Röbi Rapp and Ernst Ostertag have been a couple for almost 50 years. On June 5 they’ll find out if Swiss voters support partnerships like theirs.This content was published on May 19, 2005 - 11:25
The 75-year-olds, who were the first same-sex couple to register in canton Zurich, say that being together has helped them through tough times as well as their fight for more rights.
Rapp and Ostertag live in a well-appointed flat in Zurich’s Seefeld area. Full of treasures from India and Asia, it is a testament to the couple’s interest in Indian and Eastern philosophy and history. They have both been Buddhists for 40 years.
The pensioners, who will celebrate their "golden partnership" next year, met at Der Kreis (The Circle) a gay organisation and magazine that thrived in the post-war years.
"Röbi was in the theatre group and was usually playing ladies’ parts as in Shakespeare’s times, and he was so good that I didn’t know it was him. I made a bet of SFr100 ($83) because I was absolutely certain he was a woman," remembers Ostertag.
"When I saw it was Röbi, I immediately fell in love with him. But it took quite a while until we got together because he was a star at the Circle while I was not known because I was behind the scenes working in the editors’ group [of the magazine]," he told swissinfo.
30 years apart
Rapp, who used to work for a large insurer, adds that the couple spent 30 years living apart before finally moving in together in 1986.
"For my family it was not a problem," said Rapp. "Ernst could come over in the evening and my mother accepted him like a son. But for his family and for the outside world, and in the workplace, you had to be very low-key. That was the difference then."
In fact, the couple did not even "come out" officially to family and friends until their joint 70th birthday party by which time Ernst, a former teacher of disabled children, had retired. At the time, they were involved in organising an exhibition on gay history in Switzerland and so decided that it was better to tell everyone before it opened to the public.
They say that although many of their friends from their Kreis days have not made their relationships public, they felt it was important to show that gay couples are just normal people.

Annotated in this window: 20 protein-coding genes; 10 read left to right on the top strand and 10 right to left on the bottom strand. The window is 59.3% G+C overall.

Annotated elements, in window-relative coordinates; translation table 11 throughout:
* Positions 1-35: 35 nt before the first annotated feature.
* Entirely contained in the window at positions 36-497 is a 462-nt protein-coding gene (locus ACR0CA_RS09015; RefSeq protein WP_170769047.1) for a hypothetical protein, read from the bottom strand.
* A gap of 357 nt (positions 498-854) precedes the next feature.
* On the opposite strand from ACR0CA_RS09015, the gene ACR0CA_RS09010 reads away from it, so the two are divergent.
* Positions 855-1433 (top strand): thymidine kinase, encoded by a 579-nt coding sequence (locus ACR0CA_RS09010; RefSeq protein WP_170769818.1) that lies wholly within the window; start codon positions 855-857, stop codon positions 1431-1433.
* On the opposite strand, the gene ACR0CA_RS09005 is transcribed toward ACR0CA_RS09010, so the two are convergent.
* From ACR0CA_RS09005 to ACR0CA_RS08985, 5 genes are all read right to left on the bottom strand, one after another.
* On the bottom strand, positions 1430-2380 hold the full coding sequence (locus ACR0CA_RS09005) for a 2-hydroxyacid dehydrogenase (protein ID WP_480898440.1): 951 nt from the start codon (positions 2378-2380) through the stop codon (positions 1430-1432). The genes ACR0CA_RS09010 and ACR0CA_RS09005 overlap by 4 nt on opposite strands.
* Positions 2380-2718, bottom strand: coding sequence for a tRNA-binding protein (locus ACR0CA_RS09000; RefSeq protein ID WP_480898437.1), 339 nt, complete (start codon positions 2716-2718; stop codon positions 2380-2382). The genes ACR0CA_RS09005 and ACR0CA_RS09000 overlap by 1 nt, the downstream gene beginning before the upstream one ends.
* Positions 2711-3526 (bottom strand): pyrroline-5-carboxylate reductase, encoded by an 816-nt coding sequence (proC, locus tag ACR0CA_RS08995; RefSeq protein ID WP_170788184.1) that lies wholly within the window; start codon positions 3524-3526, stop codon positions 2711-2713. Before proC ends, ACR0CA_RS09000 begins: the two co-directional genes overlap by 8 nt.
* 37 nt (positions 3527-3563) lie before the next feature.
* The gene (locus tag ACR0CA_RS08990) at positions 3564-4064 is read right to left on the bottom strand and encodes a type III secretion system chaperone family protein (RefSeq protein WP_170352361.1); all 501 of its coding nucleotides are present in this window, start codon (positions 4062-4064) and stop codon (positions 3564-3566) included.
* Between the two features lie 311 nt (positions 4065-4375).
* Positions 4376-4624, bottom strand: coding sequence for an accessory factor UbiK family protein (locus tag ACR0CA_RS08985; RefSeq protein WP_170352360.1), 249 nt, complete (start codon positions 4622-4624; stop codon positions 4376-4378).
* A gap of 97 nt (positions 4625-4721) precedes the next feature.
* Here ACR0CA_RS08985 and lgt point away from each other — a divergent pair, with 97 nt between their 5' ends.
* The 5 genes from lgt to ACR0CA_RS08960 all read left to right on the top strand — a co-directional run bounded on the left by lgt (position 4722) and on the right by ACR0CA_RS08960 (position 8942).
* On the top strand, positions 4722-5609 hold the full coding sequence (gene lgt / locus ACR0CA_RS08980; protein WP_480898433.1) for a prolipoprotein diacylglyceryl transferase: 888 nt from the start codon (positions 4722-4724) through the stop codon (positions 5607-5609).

In 2003 they were the first pair to register their partnership in Zurich following a cantonal referendum on the matter.
Rapp said that – to his surprise - being registered has made a big difference to their lives.
"The neighbours and other people... accepted us. They could now say: 'Hello, how is your partner?’ Before, they were always shy and didn’t know what to say," he told swissinfo.
The couple says that being in a secure relationship has helped them through some difficult times. Although homosexuality was decriminalised in 1942 in Switzerland – one of the first countries to pass such a law – Ostertag says the subject remained a taboo.
The situation took a turn for the worse after 1957, when two middle-class homosexuals were murdered by rent boys in Zurich. A public and media outcry followed, and police started to clamp down on gays by making raids on homes and meeting places for homosexuals.
"Police started to make a list of registered homosexuals... The people they rounded up, even if they weren’t homosexuals, had their photographs taken, along with their personal details and fingerprints," said Ostertag, who is an expert on gay history in Switzerland.
Both Ostertag and Rapp were detained by police. Ostertag’s flat was raided at 4.30 in the morning by police acting on an anonymous tip-off. He was alone at home at the time but still had to accompany police to the station.
After the repression years put paid to Der Kreis in 1967, the two men joined its successor and became active in pushing for gay rights in the late 1960s and during the 70s.
Aids arrived in Switzerland in 1982, threatening the work of the gay movement. But by the 1990s the last limits on homosexuals, including a ban on joining the military, had been lifted.
In 2001, registered partnerships became legal in canton Geneva. Zurich followed and last year, Neuchâtel became the third canton to permit such unions.
The two men are pleased that registered partnerships are now being voted on at a national level – the culmination of a lifetime of fighting for gay rights and acceptance.
They don’t mind that, if the law does pass, they will have to re-register their partnership at a national level, and will see their income reduced. Under the new rules, they would be treated as married in terms of tax and pensions.
"We would get about SFr1,000 less in pensions per month and we will have to pay more tax," said Ostertag. "But it doesn’t matter to us. It’s much more important to get these rights and especially to get people’s minds changed and to be accepted."
swissinfo, Isobel Leybold-Johnson
Röbi Rapp and Ernst Ostertag celebrate their "golden partnership" next year.
They are both 75 years old and are retired.
They were the first same sex couple to register their partnership in canton Zurich in 2003.
They have lived together for almost 20 years, but came out officially only five years ago.
Under the proposed law, same-sex couples would be able to register their partnerships at a registry office.
They will receive the same pension, inheritance, and tax rights as married couples. Foreign partners will be entitled to residence permits. But the naturalisation process will not be made easier as with married couples.
Adoption and fertility treatment is forbidden and partnerships can only be dissolved by a court.
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